We recommend that house hunters choose an attorney and an inspector (and a back-up for each) early in the house hunting process. That way, when you find a house and start making offer, you are not scrambling to interview attorneys and inspectors during a busy week.
You need to know what they are going to be doing, so you can ask them.
- Check your condo docs to make sure there is nothing that will make the place a problem for you or for your lender.
- Review the Purchase and Sales Agreement to make sure that your ownership rights will be correct, that there are few ways to renege for the seller before closing and as many ways as possible to renege for you before closing. (Generally, both parties have very few ways to break the contract.)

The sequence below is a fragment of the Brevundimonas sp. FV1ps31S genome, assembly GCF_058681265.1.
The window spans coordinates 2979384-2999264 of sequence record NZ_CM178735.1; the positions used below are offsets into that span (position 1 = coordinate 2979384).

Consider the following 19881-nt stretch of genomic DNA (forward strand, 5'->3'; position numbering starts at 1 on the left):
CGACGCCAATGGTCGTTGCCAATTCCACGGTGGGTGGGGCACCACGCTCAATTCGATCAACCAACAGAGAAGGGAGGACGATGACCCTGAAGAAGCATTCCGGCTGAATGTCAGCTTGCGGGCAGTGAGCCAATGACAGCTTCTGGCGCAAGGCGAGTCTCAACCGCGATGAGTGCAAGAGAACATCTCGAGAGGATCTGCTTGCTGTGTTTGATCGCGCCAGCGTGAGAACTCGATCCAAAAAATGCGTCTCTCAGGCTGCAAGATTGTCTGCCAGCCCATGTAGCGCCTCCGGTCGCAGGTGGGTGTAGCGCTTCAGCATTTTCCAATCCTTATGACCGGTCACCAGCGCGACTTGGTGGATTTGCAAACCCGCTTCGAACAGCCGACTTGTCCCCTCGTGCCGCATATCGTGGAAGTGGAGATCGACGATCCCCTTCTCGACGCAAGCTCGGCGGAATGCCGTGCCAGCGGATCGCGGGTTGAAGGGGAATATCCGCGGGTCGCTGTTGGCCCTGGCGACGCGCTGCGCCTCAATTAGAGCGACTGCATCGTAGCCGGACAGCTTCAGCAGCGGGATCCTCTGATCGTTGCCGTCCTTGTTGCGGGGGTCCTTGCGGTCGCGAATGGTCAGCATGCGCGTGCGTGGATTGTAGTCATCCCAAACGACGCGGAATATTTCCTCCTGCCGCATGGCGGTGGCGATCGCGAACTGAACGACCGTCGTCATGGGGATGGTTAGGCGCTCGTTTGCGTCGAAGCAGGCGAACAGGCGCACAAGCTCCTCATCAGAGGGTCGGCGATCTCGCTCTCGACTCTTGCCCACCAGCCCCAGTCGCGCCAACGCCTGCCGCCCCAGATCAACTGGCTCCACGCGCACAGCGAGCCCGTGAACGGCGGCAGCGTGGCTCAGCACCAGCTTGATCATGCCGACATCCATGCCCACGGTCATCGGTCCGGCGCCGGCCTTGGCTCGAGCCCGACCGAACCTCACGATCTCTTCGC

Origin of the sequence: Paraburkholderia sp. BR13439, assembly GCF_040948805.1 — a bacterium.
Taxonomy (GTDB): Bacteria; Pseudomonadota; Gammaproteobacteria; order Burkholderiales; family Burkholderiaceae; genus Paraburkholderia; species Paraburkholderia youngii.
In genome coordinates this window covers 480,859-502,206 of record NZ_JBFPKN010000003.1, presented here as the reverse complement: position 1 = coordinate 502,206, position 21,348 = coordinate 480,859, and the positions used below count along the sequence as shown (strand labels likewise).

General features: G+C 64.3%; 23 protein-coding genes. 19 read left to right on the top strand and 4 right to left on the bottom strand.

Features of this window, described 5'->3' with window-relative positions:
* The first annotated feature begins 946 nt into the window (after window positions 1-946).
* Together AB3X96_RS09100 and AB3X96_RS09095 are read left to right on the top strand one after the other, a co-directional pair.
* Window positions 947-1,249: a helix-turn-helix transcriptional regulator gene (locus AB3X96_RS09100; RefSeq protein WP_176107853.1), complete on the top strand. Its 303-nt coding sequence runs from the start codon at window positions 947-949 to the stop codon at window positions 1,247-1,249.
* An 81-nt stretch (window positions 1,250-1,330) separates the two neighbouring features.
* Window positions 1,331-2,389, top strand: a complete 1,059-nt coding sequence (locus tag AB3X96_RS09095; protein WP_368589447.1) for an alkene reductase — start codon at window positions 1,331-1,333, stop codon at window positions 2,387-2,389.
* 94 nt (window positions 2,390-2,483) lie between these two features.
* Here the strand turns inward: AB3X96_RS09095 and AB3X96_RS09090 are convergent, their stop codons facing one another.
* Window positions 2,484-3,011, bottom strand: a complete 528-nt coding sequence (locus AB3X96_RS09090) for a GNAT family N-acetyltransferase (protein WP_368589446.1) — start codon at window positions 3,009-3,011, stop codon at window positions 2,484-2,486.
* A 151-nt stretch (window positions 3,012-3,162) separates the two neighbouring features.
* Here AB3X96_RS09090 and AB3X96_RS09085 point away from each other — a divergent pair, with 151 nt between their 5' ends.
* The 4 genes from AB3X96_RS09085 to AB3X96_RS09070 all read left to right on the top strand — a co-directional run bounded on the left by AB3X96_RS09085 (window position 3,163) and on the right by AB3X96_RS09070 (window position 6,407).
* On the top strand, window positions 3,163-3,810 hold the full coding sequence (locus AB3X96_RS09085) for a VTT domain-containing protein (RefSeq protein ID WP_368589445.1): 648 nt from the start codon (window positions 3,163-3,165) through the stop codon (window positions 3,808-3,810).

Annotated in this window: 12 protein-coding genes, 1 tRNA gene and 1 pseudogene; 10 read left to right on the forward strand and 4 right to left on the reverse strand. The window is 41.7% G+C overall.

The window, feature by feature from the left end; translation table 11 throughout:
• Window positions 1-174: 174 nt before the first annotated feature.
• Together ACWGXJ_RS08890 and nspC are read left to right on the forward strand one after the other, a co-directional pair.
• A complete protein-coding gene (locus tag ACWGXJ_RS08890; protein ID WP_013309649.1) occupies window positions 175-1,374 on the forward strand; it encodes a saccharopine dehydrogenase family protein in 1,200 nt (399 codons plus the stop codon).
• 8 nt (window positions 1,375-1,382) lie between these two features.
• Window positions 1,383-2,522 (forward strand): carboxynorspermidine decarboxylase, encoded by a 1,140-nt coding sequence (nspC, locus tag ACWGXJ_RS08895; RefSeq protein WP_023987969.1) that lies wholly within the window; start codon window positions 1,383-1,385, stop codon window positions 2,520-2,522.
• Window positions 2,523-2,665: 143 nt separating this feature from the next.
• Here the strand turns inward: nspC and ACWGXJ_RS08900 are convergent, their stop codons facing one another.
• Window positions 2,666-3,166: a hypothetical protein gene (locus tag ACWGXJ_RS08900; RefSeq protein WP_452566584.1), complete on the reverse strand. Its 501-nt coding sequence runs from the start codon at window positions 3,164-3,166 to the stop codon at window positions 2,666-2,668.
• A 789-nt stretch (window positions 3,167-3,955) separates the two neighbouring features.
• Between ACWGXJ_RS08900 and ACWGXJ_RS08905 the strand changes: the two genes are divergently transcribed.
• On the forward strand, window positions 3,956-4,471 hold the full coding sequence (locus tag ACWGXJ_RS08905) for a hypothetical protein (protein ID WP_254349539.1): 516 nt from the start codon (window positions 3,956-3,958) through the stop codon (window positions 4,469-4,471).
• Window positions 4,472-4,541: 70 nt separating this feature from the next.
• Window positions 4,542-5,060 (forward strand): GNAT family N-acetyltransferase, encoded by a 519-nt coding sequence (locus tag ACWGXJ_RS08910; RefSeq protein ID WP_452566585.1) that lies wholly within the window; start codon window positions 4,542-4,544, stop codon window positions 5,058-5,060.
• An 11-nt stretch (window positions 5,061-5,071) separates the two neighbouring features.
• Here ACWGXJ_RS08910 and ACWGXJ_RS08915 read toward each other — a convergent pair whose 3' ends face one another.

- Close the transaction. Some lenders will allow your preferred attorney, some will not. Most attorneys will give a discount on the Purchase and Sales and condo doc review, if they can close the loan. (The closing work pays well.) If you want to do that, check with your lender to find out if your attorney is, or can be added, to attorney list.
- Inspect the property.
- Test for certain things. This varies. Some are licensed to inspect for wood-boring insects, most do radon testing.
- Some have specialties in allergy prevention, or have experience as builders, or are also licensed as engineers. Do you have certain things you are concerned about?
Once you confirm that your attorney and inspector will provide the services you want, evaluate them on your comfort level with them.
Was it easy to get information about their services?
Were they available the way you like it — by email, phone?
Was the communication style the way you want it — clear, factual, personal, reassuring?
Last, consider price. The fees on quality inspectors and attorneys don’t vary that much.